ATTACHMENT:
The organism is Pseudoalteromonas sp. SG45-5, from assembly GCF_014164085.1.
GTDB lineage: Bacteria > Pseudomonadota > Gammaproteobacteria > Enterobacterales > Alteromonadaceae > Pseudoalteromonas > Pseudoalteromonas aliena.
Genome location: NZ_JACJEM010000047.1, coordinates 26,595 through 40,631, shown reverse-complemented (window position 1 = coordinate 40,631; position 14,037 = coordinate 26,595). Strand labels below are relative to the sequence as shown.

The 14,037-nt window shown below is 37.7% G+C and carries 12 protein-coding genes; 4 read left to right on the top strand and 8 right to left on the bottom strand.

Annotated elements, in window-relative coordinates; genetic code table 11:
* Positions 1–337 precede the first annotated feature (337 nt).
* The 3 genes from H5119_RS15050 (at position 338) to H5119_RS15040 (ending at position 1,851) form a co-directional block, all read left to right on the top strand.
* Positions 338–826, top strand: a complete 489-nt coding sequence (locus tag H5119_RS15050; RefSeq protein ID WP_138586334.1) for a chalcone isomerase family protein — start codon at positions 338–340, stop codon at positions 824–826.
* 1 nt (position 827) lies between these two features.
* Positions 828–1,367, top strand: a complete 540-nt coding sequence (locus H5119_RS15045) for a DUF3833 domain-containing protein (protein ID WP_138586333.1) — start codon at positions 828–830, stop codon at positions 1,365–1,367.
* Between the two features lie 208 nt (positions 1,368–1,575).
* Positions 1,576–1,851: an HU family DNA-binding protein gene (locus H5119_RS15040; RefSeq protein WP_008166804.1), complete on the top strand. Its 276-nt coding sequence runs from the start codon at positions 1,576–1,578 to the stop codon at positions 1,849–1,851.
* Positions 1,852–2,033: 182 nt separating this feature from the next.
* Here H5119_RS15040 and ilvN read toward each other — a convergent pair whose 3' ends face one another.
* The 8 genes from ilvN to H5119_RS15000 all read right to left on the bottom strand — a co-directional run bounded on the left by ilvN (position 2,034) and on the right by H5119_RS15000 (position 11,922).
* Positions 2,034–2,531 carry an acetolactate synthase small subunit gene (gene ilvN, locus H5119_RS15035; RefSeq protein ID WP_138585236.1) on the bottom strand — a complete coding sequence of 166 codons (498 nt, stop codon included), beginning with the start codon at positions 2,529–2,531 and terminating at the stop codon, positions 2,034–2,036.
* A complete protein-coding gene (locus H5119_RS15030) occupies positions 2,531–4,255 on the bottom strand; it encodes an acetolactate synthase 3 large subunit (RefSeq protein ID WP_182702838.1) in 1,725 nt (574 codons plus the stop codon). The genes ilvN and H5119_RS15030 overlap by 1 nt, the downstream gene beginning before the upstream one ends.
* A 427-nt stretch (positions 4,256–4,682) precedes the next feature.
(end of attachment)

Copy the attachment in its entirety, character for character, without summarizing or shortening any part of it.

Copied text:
The organism is Pseudoalteromonas sp. SG45-5, from assembly GCF_014164085.1.
GTDB lineage: Bacteria > Pseudomonadota > Gammaproteobacteria > Enterobacterales > Alteromonadaceae > Pseudoalteromonas > Pseudoalteromonas aliena.
Genome location: NZ_JACJEM010000047.1, coordinates 26,595 through 40,631, shown reverse-complemented (window position 1 = coordinate 40,631; position 14,037 = coordinate 26,595). Strand labels below are relative to the sequence as shown.

The 14,037-nt window shown below is 37.7% G+C and carries 12 protein-coding genes; 4 read left to right on the top strand and 8 right to left on the bottom strand.

Annotated elements, in window-relative coordinates; genetic code table 11:
* Positions 1–337 precede the first annotated feature (337 nt).
* The 3 genes from H5119_RS15050 (at position 338) to H5119_RS15040 (ending at position 1,851) form a co-directional block, all read left to right on the top strand.
* Positions 338–826, top strand: a complete 489-nt coding sequence (locus tag H5119_RS15050; RefSeq protein ID WP_138586334.1) for a chalcone isomerase family protein — start codon at positions 338–340, stop codon at positions 824–826.
* 1 nt (position 827) lies between these two features.
* Positions 828–1,367, top strand: a complete 540-nt coding sequence (locus H5119_RS15045) for a DUF3833 domain-containing protein (protein ID WP_138586333.1) — start codon at positions 828–830, stop codon at positions 1,365–1,367.
* Between the two features lie 208 nt (positions 1,368–1,575).
* Positions 1,576–1,851: an HU family DNA-binding protein gene (locus H5119_RS15040; RefSeq protein WP_008166804.1), complete on the top strand. Its 276-nt coding sequence runs from the start codon at positions 1,576–1,578 to the stop codon at positions 1,849–1,851.
* Positions 1,852–2,033: 182 nt separating this feature from the next.
* Here H5119_RS15040 and ilvN read toward each other — a convergent pair whose 3' ends face one another.
* The 8 genes from ilvN to H5119_RS15000 all read right to left on the bottom strand — a co-directional run bounded on the left by ilvN (position 2,034) and on the right by H5119_RS15000 (position 11,922).
* Positions 2,034–2,531 carry an acetolactate synthase small subunit gene (gene ilvN, locus H5119_RS15035; RefSeq protein ID WP_138585236.1) on the bottom strand — a complete coding sequence of 166 codons (498 nt, stop codon included), beginning with the start codon at positions 2,529–2,531 and terminating at the stop codon, positions 2,034–2,036.
* A complete protein-coding gene (locus H5119_RS15030) occupies positions 2,531–4,255 on the bottom strand; it encodes an acetolactate synthase 3 large subunit (RefSeq protein ID WP_182702838.1) in 1,725 nt (574 codons plus the stop codon). The genes ilvN and H5119_RS15030 overlap by 1 nt, the downstream gene beginning before the upstream one ends.
* A 427-nt stretch (positions 4,256–4,682) precedes the next feature.